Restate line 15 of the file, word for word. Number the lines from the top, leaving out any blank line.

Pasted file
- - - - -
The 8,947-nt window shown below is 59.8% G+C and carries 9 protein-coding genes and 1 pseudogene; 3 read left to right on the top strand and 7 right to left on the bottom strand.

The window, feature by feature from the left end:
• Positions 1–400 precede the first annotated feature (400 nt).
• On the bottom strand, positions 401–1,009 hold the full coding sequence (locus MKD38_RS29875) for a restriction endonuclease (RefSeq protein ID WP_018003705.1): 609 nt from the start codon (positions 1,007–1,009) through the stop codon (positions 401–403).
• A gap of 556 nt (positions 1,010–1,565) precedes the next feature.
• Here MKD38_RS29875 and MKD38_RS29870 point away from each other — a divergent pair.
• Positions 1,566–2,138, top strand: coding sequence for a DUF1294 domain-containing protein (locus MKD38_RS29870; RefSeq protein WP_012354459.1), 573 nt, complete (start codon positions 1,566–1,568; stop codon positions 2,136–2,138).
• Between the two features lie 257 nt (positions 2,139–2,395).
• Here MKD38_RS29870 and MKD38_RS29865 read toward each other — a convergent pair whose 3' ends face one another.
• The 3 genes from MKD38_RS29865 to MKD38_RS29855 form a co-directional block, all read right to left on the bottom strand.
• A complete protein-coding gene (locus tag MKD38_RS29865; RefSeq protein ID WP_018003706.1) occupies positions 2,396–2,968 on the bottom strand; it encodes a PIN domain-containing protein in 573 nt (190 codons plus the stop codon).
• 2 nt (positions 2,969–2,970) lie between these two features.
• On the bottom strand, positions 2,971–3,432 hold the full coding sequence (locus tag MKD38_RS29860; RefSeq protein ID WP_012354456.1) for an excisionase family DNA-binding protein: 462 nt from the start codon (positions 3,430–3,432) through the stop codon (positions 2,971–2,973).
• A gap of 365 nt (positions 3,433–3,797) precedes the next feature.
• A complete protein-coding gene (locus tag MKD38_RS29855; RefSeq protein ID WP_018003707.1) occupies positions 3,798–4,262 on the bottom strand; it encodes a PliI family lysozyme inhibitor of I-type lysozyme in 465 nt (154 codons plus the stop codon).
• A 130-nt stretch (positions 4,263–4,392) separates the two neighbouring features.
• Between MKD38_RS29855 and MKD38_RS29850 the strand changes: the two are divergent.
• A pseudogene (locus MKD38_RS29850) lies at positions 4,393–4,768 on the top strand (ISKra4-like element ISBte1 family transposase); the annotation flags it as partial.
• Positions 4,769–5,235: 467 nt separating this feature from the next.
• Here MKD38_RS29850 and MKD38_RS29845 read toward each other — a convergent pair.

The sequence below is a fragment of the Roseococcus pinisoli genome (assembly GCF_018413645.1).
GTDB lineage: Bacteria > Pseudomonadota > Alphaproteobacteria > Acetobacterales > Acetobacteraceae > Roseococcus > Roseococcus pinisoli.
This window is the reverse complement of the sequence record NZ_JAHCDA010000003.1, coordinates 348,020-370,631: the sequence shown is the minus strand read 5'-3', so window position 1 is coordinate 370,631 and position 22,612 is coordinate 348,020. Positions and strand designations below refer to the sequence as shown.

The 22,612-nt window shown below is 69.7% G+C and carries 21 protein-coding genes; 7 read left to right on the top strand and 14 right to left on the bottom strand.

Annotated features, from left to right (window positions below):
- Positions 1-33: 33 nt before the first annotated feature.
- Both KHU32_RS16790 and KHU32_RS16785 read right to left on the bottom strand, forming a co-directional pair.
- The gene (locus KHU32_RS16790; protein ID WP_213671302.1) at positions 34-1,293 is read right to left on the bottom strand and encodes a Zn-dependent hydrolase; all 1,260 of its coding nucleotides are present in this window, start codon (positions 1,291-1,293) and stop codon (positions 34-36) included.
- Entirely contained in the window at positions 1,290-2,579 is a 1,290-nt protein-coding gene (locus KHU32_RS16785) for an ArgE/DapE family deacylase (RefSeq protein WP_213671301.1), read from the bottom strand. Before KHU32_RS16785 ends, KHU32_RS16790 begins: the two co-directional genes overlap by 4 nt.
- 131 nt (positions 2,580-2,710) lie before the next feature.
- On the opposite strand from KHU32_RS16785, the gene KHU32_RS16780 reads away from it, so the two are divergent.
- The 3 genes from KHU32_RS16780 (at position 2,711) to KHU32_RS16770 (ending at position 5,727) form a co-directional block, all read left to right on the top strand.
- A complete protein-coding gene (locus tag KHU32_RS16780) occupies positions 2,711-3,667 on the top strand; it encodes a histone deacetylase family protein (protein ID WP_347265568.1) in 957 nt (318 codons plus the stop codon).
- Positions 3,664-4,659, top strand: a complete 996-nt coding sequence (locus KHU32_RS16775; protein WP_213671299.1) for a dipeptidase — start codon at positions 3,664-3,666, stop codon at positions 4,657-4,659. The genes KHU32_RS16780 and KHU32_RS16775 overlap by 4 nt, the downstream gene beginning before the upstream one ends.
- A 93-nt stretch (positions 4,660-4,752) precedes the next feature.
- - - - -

• A complete protein-coding gene (locus tag MKD38_RS29855; RefSeq protein ID WP_018003707.1) occupies positions 3,798–4,262 on the bottom strand; it encodes a PliI family lysozyme inhibitor of I-type lysozyme in 465 nt (154 codons plus the stop codon).